Lisa Pincikowski said she'll miss their nights together.

"Tim and I loved our nights out, going out to dinner and a movie," she said.

Prime rib was one of his favorites, she said. Neighbors have been stopping by the home all day, bringing food.

"We've been very fortunate here," she said.

It's the sixth fatal accident in the township this year, police said.

The accident is the first fatal bicycle crash in Pittsfield since 2003, according to the Southeast Michigan Council of Governments.

Ed Vielmetti of contributed to this story.

Lee Higgins covers crime and courts for He can be reached at 734-623-2527 or



Mon, Aug 17, 2009 : 2:47 p.m.

Do not forget this tragedy so that Tim Pincikowski didn't die in vain. "Keep your eyes on the road" should be a national motto for all who travel. "The life you save may be your own." This sounds trite but they are true. We take our comings and goings in everyday life for granted. Life as you know it can turn on a dime. Value yourselves and others.


Fri, Aug 7, 2009 : 7:18 a.m.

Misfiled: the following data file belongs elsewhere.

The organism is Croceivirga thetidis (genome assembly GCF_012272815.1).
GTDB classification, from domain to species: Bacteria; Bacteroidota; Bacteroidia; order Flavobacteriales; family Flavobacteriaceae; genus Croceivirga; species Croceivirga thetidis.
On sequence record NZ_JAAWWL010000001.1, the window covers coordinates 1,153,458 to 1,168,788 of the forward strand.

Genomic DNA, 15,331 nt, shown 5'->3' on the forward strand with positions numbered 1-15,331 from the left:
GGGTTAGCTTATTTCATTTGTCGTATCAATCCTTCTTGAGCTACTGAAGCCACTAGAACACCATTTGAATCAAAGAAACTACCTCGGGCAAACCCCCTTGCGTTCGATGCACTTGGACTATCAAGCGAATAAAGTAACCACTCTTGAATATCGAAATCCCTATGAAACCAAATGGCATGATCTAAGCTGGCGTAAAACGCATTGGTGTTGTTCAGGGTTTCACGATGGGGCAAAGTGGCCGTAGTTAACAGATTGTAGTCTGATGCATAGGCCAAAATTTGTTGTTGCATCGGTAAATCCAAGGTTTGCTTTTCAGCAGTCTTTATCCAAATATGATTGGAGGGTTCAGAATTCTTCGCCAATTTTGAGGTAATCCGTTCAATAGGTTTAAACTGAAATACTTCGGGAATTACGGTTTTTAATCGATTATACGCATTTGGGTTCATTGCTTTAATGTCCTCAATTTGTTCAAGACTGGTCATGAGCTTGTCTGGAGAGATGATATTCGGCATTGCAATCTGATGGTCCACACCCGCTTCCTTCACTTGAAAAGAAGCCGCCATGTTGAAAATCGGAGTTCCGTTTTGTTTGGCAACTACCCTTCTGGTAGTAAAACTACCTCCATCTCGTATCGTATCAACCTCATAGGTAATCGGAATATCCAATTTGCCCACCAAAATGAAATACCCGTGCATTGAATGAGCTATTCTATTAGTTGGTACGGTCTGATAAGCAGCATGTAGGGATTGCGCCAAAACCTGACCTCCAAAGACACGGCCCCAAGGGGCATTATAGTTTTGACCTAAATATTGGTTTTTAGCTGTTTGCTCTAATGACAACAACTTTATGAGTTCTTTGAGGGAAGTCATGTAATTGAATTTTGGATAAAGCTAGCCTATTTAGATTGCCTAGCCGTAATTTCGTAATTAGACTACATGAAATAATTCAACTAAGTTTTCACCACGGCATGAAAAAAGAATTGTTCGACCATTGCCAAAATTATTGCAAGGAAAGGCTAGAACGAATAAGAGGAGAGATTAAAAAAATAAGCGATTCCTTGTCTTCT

I will be honored to help, I imagine a collective effort will be needed to lobby the Pittsfield Township Board to action.


Wed, Aug 5, 2009 : 11:04 a.m.

This post is for Tim's brother - we are also cyclists and live in Tim's neighborhood - we are interested in becoming involved with bicycle safety improvement actions - a contact email is


Tue, Aug 4, 2009 : 3:02 p.m.

I will help.


Tue, Aug 4, 2009 : 2:13 p.m.

I have posted comments on two other stories related to this tragic incident, but wanted to contribute to this discussion as well. Tim Pincikowski was my brother, whom I love and miss dearly. I cannot believe he is gone. As an avid cyclist and in memory of my brother, I am planning to campaign to increase awareness in Ann Arbor about sharing the road safely with bicyclists. I hope to have "share the road" signs posted, have the bike lane widened, and have the speed limit decreased on Maple Road (I have been to the crash site several times). This is popular route for both cyclists and drivers. Knowing Tim, he would have wanted to make this a safer stretch of road. If you are interested in helping me in this campaign (I live in Maryland), please respond to this blog. Scott Pincikowski